“Imagine a powerful river winding through hundreds, or even thousands of miles of countryside. It crosses varying terrains of forest, desert, and prairie, until reaching the sea. At its source, perhaps at the might rainforests of the Amazon, several small twigs drop from a branch, floating to the middle of the river. The twigs, although embraced by the mighty foaming water, become part of the river, as they are carried along…Imagine how absurd it would be if one of the twigs struggled to get out of the water and decided that it wanted to change the course of the river.
So, instead of floating downstream from the forest to the desert, it wanted the river’s course to flow back to the rainforest. If the twig were to fly into a furious fit and yell at the river for its indifference, it would be demonstrating normal human behavior when responding to the present moment. In its anger and resistance, it pushes at the river’s bank in a futile attempt to change its meandering course.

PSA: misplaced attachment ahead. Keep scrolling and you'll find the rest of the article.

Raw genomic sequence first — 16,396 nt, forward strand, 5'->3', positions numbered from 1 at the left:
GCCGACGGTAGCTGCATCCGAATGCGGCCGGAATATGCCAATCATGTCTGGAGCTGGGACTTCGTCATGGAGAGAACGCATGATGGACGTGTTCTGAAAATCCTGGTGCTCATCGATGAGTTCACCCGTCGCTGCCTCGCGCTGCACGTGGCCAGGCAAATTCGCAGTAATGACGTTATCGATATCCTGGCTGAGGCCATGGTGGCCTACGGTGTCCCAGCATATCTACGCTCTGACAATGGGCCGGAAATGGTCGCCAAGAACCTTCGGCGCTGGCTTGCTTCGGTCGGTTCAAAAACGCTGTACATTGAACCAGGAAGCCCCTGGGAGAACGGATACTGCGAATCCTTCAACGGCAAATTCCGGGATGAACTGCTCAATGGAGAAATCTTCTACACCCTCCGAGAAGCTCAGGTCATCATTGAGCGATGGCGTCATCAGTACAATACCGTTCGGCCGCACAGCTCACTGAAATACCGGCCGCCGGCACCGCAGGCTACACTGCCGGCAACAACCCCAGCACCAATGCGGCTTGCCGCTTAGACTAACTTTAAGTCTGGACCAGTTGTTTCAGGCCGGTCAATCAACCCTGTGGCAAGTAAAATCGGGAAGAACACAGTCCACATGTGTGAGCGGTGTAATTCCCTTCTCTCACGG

It is insanity of the highest order to become angry or resistant to something that already is.
When a person has a negative emotional reaction to an event or circumstance that has already happened, he can be said to be “pushing the river.”
Lisette Larkins, in “Difficult People”
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